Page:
7.EE.4b: Solve word problems leading to inequalities of the form px...

Solve word problems leading to inequalities of the form px + q > r or px + q < r, where p, q, and r are specific rational numbers. Graph the solution set of the inequality and interpret it in the context of the problem. For example: As a salesperson, you are paid $50 per week plus $3 per sale. This week you want your pay to be at least $100. Write an inequality for the number of sales you need to make, and describe the solutions.



Jonathan wants to save up enough money so that he can buy a new sports equipment set that includes a football, baseball, soccer ball, and basketball. This complete boxed set costs $50. Jonathan has $15 he saved from his birthday. In order to make more money, he plans to wash neighbors’ windows. He plans to charge $3 for each window he washes, and any extra money he makes beyond $50 he can use to buy the additional accessories that go with the sports box set.

Write and solve an inequality that represents the number of windows Jonathan can wash in order to save at least the minimum amount he needs to buy the boxed set. Graph the solutions on the number line. What is a realistic number of windows for Jonathan to wash? How would that be reflected in the graph?
Jonathan wants to save up enough money so that he can buy a new sports equipment set that includes a football, baseball, soccer ball, and basketball. This complete boxed set costs $50. Jonathan has $15 he saved from his birthday. In order to make more money, he plans to wash neighbors’ windows. He plans to charge $3 for each window he washes, and any extra money he makes beyond $50 he can use to buy the additional accessories that go with the sports box set.

Write and solve an inequality that represents the number of windows Jonathan can wash in order to save at least the minimum amount he needs to buy the boxed set. Graph the solutions on the number line. What is a realistic number of windows for Jonathan to wash? How would that be reflected in the graph?


Chandler was given $75 for a birthday present. This present, along with earnings from a summer job, is being set aside for a mountain bike. The job pays $6 per hour, and the bike costs $345. To be able to buy the bike, how many hours does Chandler need to work?

(Continuation) Let h be the number of hours that Chandler works. What quantity is represented by the expression 6h? What quantity is represented by the expression 6h+75?

(a) Graph the solutions to the inequality \(6h+75\ge345\) on a number line.
(b) Graph the solutions to the inequality \(6h+75< 345\) on a number line.
(c) What do the solutions to the inequality \(6h+75\ge345\) signify?
Chandler was given $75 for a birthday present. This present, along with earnings from a summer job, is being set aside for a mountain bike. The job pays $6 per hour, and the bike costs $345. To be able to buy the bike, how many hours does Chandler need to work?

(Continuation) Let h be the number of hours that Chandler works. What quantity is represented by the expression 6h? What quantity is represented by the expression 6h+75?

(a) Graph the solutions to the inequality \(6h+75\ge345\) on a number line.
(b) Graph the solutions to the inequality \(6h+75< 345\) on a number line.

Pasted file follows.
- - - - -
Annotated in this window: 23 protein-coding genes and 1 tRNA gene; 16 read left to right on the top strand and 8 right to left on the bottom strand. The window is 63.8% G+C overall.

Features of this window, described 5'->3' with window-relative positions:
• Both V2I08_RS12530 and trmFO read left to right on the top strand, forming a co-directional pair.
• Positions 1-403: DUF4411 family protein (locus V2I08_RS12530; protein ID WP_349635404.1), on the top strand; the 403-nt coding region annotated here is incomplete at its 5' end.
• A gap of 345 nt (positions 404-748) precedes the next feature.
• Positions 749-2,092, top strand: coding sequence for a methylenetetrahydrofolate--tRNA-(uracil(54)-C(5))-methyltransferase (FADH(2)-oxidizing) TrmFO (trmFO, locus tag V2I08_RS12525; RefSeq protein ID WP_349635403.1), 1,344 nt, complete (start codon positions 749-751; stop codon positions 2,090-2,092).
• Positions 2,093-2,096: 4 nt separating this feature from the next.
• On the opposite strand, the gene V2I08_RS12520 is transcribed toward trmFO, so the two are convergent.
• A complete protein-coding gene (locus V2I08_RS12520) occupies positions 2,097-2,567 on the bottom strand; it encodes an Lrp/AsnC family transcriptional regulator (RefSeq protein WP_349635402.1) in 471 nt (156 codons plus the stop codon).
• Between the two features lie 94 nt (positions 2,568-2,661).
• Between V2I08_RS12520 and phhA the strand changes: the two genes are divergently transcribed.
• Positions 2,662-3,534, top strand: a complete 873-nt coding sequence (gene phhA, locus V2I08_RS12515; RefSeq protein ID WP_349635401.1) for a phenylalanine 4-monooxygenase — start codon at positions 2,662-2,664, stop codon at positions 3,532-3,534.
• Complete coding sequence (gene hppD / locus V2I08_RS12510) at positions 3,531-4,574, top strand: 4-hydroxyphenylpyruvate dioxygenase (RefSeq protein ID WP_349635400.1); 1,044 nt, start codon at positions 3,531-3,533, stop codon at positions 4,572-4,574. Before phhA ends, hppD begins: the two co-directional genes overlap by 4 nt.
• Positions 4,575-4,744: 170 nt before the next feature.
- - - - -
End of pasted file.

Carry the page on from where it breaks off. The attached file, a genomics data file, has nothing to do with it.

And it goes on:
(c) What do the solutions to the inequality \(6h+75\ge345\) signify?
Phillips Exeter Academy (no answers available)  ■  edit


Eugene and Wes are solving the inequality \(132-4x\le36\). Each begins by subtracting 132 from both sides to get \(-4x\le-96\), and then each divides both sides by-4. Eugene gets \(x\le24\) and Wes gets \(x\ge24\), however. Always happy to offer advice, Alex now suggests to Eugene and Wes that answers to inequalities can often be checked by substituting \(x=0\) into both the original inequality and the answer. What do you think of this advice? Graph each of these answers on a number line. \linebreak


(Continuation) After hearing Alex’s suggestion about using a test value to check an in- equality, Cameron suggests that the problem could have been done by solving the equation \(132-4x=36\) first. Complete the reasoning behind this strategy.\linebreak


(Continuation) Deniz, who has been keeping quiet during the discussion, remarks, “The only really tricky thing about inequalities is when you try to multiply them or divide them by negative numbers, but this kind of step can be avoided altogether. Cameron just told us one way to avoid it, and there is another way, too.” Explain this remark by Deniz.\linebreak


Eugene and Wes are solving the inequality \(132-4x\le36\). Each begins by subtracting 132 from both sides to get \(-4x\le-96\), and then each divides both sides by-4. Eugene gets \(x\le24\) and Wes gets \(x\ge24\), however. Always happy to offer advice, Alex now suggests to Eugene and Wes that answers to inequalities can often be checked by substituting \(x=0\) into both the original inequality and the answer. What do you think of this advice? Graph each of these answers on a number line. \linebreak


(Continuation) After hearing Alex’s suggestion about using a test value to check an in- equality, Cameron suggests that the problem could have been done by solving the equation \(132-4x=36\) first. Complete the reasoning behind this strategy.\linebreak


(Continuation) Deniz, who has been keeping quiet during the discussion, remarks, “The only really tricky thing about inequalities is when you try to multiply them or divide them by negative numbers, but this kind of step can be avoided altogether. Cameron just told us one way to avoid it, and there is another way, too.” Explain this remark by Deniz.\linebreak

Phillips Exeter Academy (no answers available)  ■  edit
Solve two-step linear inequalities



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